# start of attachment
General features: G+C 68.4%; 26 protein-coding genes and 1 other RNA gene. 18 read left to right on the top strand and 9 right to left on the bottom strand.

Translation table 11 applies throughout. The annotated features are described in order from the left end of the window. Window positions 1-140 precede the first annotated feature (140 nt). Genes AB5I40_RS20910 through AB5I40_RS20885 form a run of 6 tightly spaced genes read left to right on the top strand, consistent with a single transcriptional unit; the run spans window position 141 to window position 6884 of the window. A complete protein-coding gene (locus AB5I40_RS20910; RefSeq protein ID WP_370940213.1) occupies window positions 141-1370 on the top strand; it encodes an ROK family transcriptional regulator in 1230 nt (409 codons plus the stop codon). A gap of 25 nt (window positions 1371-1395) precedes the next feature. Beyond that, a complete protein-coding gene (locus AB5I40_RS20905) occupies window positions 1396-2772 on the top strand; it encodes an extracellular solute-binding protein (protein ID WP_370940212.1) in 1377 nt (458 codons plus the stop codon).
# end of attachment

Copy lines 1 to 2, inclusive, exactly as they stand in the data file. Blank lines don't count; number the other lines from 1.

General features: G+C 68.4%; 26 protein-coding genes and 1 other RNA gene. 18 read left to right on the top strand and 9 right to left on the bottom strand.

Translation table 11 applies throughout. The annotated features are described in order from the left end of the window. Window positions 1-140 precede the first annotated feature (140 nt). Genes AB5I40_RS20910 through AB5I40_RS20885 form a run of 6 tightly spaced genes read left to right on the top strand, consistent with a single transcriptional unit; the run spans window position 141 to window position 6884 of the window. A complete protein-coding gene (locus AB5I40_RS20910; RefSeq protein ID WP_370940213.1) occupies window positions 141-1370 on the top strand; it encodes an ROK family transcriptional regulator in 1230 nt (409 codons plus the stop codon). A gap of 25 nt (window positions 1371-1395) precedes the next feature. Beyond that, a complete protein-coding gene (locus AB5I40_RS20905) occupies window positions 1396-2772 on the top strand; it encodes an extracellular solute-binding protein (protein ID WP_370940212.1) in 1377 nt (458 codons plus the stop codon).